Krinis incisively shows the way Halevi reverses the values dominant in his contemporary Judeo-Arabic culture, a system of values Krinis terms “dogmatic rationalism.” Halevi thus engages in a transvaluation of values. Whereas earlier Judeo-Arabic thinkers such as Saadya and Baḥya emphasized commandments given by reason, and even attempted to find a rational basis for revealed commandments, Halevi emphasizes the divine commandments given by revelation to the Jewish nation alone, commandments whose purpose reason cannot discern. Halevi also strikingly reverses the relationship to reliance upon authority (taqlīd). From the orthodox Islamic theologian al-Ash‘arī to the Mu‘tazilite rationalist school, Islamic theologians held that one should pursue knowledge and independent understanding rather than simply rely upon authority. Halevi strikingly argues for acceptance of authority through taqlīd and expresses preference for the intuitive natural believer, rather than one who derives beliefs through intellectual investigation. The Ash‘arite school argued that one should liberate oneself from inherited tradition and reappropriate tradition through rational investigation. Al-Ghazālī accepts this Ash‘arite disdain for taqlīd (22–23).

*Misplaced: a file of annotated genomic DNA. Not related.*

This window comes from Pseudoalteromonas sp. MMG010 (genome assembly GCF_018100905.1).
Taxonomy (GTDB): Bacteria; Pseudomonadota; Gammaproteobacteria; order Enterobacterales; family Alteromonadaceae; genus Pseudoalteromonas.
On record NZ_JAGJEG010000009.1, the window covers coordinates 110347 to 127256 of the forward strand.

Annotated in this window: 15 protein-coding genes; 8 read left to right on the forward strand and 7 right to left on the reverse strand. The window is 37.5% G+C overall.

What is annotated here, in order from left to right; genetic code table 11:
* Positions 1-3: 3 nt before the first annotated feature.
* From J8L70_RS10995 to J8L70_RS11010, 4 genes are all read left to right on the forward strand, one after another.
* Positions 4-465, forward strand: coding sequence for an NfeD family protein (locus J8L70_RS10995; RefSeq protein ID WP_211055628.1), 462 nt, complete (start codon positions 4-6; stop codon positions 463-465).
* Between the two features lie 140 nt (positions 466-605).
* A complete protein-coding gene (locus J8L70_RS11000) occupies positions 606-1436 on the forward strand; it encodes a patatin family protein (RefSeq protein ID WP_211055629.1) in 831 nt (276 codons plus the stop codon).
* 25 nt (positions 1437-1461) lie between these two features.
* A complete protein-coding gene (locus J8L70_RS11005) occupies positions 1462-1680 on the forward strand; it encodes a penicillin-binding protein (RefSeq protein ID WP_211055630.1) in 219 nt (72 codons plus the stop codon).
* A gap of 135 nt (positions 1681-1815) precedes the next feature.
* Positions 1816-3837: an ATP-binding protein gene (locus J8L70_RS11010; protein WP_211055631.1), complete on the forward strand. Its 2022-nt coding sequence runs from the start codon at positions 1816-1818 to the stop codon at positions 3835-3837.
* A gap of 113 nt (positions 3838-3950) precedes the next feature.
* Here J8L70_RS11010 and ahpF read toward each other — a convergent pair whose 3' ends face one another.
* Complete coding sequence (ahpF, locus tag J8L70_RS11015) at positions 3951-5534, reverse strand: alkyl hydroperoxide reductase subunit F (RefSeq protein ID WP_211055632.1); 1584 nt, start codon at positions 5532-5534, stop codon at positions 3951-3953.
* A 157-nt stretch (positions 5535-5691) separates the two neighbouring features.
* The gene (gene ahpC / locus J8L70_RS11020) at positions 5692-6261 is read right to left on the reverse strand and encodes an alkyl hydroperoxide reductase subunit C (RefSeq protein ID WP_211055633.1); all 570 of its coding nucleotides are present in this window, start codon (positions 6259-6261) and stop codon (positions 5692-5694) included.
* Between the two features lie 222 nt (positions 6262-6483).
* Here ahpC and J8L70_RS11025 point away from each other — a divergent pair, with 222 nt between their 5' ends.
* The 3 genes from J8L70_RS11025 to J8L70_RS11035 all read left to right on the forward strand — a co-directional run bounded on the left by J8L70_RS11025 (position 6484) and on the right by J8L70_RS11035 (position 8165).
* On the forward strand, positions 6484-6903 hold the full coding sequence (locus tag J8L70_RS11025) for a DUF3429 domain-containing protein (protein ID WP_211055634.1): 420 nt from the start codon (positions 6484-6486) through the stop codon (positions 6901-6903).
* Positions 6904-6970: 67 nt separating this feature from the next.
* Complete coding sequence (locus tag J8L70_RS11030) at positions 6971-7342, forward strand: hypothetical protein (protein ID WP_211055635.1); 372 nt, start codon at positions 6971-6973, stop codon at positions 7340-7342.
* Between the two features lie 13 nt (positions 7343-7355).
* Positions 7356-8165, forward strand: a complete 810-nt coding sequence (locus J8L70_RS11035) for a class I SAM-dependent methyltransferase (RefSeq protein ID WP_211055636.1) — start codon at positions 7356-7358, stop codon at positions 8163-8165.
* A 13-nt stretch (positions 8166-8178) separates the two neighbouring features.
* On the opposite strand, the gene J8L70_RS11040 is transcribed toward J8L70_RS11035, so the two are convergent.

Thus, in arguing in favor of taqlīd, Halevi shows himself to take a different approach from that of al-Ghazālī and the Ash‘arite school of Islamic philosophy. Krinis asserts that whereas Ash‘arites strove to liberate themselves from unquestioning reliance on tradition, Halevi seeks to liberate himself from the confines of the rational intellect. He notes that Halevi likewise rejects the value-system of the Arabic school of falsafah by arguing that much of physics and all of metaphysics lies beyond the realm of human wisdom in the realm of divine wisdom, a distinction Halevi expresses as Socratic (23, 83). In the same way, Halevi inverts the philosophical emphasis on universal attributes of the divine, stressing instead the unique, personal aspects of God known by the founding ancestors and prophets of Israel (24). Krinis identifies this series of inversions as fideistic in character; they emphasize a unique dimension of faith set apart from rational investigation. Yet Krinis notes Halevi’s markedly ambivalent relationship to reason as well.